INTERVIEWER

Now you have told us before about your thoughts on how military action by British Forces in places like Afghanistan, Sierra Leone, have been a force for good in the end. Now Iraq is much more complex than that, but do you hope the same thing will happen?

PRIME MINISTER

Yes. The extraordinary thing about today's world is how interdependent it is, so that the tragedy of 11 September was born in a remote part of the world in Afghanistan, thousands of miles away from New York. If we had allowed Kosovo to go wrong and we had ended up with another Balkans war, we might have ended up with the whole of Europe being destabilised. Here in Iraq, if a dictator like Saddam is able to develop these weapons, is able to continue brutalising his country and threatening his neighbourhood in the way that he has, then the conflict, even if we postponed it now, the conflict when it came would be infinitely worse, and I think what happens nowadays is that we have to act in these circumstances in order to prevent the world destabilising, and it is also important to realise that when we are acting, whether it is in Kosovo or Afghanistan, or Sierra Leone, or here in Iraq, the first beneficiaries of the action are the people that we are liberating, usually from brutal and dictatorial rule, and I hope people get some sense of that, that Iraq is potentially a wealthy country, totally brutalised and impoverished by Saddam.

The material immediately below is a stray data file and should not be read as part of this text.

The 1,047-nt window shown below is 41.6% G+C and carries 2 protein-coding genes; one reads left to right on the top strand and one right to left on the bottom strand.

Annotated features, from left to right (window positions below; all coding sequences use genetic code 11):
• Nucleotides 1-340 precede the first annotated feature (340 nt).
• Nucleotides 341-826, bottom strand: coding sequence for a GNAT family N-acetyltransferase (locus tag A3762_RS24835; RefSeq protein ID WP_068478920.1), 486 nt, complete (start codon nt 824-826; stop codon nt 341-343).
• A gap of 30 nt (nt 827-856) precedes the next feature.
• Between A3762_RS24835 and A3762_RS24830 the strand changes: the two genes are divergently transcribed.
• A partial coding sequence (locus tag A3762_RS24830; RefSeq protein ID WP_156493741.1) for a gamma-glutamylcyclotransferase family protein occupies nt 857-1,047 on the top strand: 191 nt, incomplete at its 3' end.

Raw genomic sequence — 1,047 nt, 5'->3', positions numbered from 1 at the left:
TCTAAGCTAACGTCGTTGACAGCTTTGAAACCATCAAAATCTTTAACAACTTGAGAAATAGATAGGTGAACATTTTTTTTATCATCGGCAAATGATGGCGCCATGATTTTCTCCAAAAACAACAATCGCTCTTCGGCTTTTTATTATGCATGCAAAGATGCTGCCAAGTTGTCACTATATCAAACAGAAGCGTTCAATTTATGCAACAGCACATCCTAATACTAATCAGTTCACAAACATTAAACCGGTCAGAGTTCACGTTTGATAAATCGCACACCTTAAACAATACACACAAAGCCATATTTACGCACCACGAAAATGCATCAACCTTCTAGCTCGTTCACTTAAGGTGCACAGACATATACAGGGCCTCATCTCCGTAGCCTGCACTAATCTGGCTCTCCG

INTERVIEWER

So how full a role would you like to see British troops having once the fighting is over - peace-making or peace-keeping?

PRIME MINISTER

This is obviously something we will have to discuss with our allies and with other people who may come in and assist in that process, and we have got to watch. We have got a certain limit to the capability that British troops can take on. We do a fantastic job in terms of peace-keeping. I would say British troops are probably as admired, if not the most admired, as any in the world, so you know, we have got that facility, we do it extremely well, but we have got to be careful that we don't overstretch ourselves and the exact arrangements are obviously something we are still discussing.

INTERVIEWER

I think most troops who are out there involved in the military action would say to you, we want to do the job, we want to get it done successfully, and then we want to come home. Is your Defence Secretary and the Service Chief telling you that they have enough personnel to replace the troops that have been fighting to do that peace-keeping?

PRIME MINISTER